You may find alternative therapies and treatments for tinnitus on the internet and social media. Would you please exercise caution, restraint and maintain critical thinking? Any treatment for tinnitus should be recommended by a healthcare professional such as your audiologist or general practitioner. 

To help you judge between them, the British Tinnitus Association regularly reviews popular tinnitus treatments and guides you towards those that are both safe and effective. That can save you a lot of wasted time, money and dashed hopes.

So, what treatments are likely to be effective for you? It depends on the trigger(s) and cause of your tinnitus and what works for you as an individual.

Living With the Ringing in Your Ears​

For some people, tinnitus is a mild annoyance; for others, it’s very distressing.

People’s experience of tinnitus varies considerably. The noises can be constant, loud and in both ears, or occasional, soft and only heard on one side. You might perceive one type of noise or several.

Living with the ringing in your ears can be frustrating and tiring. It can also be quite isolating. If you break your leg, your loved ones pitch in to help you with daily activities; they rally around with chicken soup if you get the flu. But tinnitus is like a hidden disability. You don’t look any different and may find that other people struggle to understand how hard your daily life can be.

If you have symptoms of tinnitus, get professional help. Start by seeing your Ear Health health audiologist or GP, who may refer you to relevant specialists.

Secondly, be prepared to try a few different treatment options, as it can take time to find what works for you. Thirdly — and very importantly — continue doing things you enjoy. You might need to tweak things a bit (e.g. listening to some background music while you read), but it’s essential to carry on doing things that bring you joy.

Supporting Someone With Tinnitus

If your partner, friend or relative has tinnitus, encourage them to get help.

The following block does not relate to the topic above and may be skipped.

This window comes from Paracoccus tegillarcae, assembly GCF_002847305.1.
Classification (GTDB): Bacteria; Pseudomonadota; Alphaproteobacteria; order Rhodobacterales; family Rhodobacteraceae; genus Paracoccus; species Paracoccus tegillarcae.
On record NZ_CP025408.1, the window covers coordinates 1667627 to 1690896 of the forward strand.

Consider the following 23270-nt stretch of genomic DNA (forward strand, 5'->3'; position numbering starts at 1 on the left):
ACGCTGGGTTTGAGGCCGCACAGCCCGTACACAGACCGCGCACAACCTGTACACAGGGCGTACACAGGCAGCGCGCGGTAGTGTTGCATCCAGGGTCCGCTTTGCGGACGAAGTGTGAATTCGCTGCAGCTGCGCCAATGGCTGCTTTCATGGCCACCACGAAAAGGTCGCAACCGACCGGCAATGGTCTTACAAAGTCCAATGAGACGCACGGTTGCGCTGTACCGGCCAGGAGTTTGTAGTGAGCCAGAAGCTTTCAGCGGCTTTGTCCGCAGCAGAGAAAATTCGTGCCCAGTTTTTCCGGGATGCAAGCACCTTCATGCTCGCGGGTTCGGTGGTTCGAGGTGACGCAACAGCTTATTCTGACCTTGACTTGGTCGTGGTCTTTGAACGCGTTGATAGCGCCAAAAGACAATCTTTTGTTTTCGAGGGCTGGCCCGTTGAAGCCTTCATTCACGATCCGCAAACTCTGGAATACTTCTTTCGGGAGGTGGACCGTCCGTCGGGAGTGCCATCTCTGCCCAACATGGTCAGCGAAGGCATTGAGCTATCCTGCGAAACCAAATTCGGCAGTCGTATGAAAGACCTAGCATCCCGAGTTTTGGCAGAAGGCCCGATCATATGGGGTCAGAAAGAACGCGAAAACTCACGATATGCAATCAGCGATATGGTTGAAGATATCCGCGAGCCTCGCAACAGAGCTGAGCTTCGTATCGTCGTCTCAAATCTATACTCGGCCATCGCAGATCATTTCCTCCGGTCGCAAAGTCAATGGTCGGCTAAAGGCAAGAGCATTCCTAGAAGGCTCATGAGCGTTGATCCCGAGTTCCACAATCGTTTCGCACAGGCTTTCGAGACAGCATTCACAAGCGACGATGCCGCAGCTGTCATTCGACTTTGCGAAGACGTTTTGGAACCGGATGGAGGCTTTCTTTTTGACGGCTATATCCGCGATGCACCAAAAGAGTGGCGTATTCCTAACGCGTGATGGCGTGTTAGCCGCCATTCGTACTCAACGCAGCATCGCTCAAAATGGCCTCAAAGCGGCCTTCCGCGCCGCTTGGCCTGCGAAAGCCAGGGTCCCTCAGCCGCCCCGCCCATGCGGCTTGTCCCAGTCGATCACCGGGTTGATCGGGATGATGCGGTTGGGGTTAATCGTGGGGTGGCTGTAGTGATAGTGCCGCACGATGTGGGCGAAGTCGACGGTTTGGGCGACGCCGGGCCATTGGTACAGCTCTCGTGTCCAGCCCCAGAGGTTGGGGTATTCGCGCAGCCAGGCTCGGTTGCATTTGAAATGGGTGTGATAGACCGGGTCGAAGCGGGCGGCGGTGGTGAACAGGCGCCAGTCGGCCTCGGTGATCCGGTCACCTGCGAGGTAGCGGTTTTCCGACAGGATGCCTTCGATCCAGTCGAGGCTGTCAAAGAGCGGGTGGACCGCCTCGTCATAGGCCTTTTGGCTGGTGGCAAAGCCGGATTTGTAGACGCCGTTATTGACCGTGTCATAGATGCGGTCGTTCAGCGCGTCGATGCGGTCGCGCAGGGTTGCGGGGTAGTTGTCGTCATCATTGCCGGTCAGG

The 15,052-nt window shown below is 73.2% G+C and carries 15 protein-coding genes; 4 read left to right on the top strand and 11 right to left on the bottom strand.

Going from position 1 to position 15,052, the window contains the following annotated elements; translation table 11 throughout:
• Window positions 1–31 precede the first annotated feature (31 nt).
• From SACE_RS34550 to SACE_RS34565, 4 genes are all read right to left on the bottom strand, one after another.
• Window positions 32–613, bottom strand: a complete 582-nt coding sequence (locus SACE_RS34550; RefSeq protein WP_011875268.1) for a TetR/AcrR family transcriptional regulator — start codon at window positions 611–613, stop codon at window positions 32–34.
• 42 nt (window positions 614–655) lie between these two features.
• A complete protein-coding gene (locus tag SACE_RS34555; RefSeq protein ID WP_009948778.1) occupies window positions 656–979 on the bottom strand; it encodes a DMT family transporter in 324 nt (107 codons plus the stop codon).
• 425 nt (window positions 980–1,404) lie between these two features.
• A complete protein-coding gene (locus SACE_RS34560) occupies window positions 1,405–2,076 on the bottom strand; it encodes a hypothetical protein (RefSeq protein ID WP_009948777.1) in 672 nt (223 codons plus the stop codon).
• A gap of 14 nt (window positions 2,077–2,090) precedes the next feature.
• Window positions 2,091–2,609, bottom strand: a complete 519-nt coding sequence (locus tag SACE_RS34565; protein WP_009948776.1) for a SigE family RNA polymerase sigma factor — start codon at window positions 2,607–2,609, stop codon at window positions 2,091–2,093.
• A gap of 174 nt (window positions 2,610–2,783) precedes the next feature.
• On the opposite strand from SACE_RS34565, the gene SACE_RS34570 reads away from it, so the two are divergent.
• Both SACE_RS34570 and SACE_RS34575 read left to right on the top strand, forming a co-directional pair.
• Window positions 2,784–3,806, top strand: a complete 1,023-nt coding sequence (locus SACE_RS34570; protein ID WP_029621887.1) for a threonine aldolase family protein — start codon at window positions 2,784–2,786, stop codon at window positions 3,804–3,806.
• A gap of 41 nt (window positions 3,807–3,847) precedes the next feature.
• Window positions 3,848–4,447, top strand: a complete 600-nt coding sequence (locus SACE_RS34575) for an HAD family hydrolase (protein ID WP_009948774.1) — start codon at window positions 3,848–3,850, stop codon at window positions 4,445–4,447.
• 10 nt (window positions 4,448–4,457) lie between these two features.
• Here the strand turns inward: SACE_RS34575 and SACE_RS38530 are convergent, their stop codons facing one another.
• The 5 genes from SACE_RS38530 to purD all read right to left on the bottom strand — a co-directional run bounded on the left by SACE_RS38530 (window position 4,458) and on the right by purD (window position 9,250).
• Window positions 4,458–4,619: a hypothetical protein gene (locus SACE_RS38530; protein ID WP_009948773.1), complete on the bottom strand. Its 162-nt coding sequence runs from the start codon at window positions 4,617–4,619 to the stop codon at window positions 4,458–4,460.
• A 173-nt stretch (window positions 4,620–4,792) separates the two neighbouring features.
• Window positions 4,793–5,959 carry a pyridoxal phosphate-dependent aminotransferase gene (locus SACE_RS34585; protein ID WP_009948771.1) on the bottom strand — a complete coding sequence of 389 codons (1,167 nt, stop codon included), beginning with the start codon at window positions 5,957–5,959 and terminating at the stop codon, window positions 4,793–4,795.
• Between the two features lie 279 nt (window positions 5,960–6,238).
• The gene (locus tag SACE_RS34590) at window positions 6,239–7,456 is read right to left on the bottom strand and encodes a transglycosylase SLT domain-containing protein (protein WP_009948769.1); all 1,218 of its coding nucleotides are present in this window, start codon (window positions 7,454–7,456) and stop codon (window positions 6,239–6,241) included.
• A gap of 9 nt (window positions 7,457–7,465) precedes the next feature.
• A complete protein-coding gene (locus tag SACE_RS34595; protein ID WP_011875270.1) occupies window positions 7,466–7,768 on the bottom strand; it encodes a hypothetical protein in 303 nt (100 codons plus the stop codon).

Seeing a general practitioner is usually the first step. Because you can’t hear their tinnitus, it’s sometimes hard to remember that they need support. Each person’s experience is different, so the best thing you can do is talk about it — ask them what you can do to help.

Some people struggle in loud, echoey environments like bowling alleys, while others find their tinnitus more bothersome in quiet environments. Make plans together so that the person with the condition can suggest a place that’s likely to suit them.

You can also encourage them to attend other appointments and persist in trying different treatments until they find something that works for them. And try to be patient on those days when they’re battling frustration, exhaustion or distress relating to tinnitus.

If you’re in a close relationship with someone who has tinnitus, ensure you have your own sources of support. It’s not easy looking after someone with a chronic condition, and you’ll need to recharge your batteries from time to time. It’ll help you love them better in the long run.


Author Bio

Ron Trounson
Ron Trounson
Ron Trounson holds a Master of Audiology (with Distinction) from the University of Canterbury. He has been in the hearing industry since 2010 and has a broad knowledge of ear disorders, hearing loss, hearing aids and specialised hearing devices.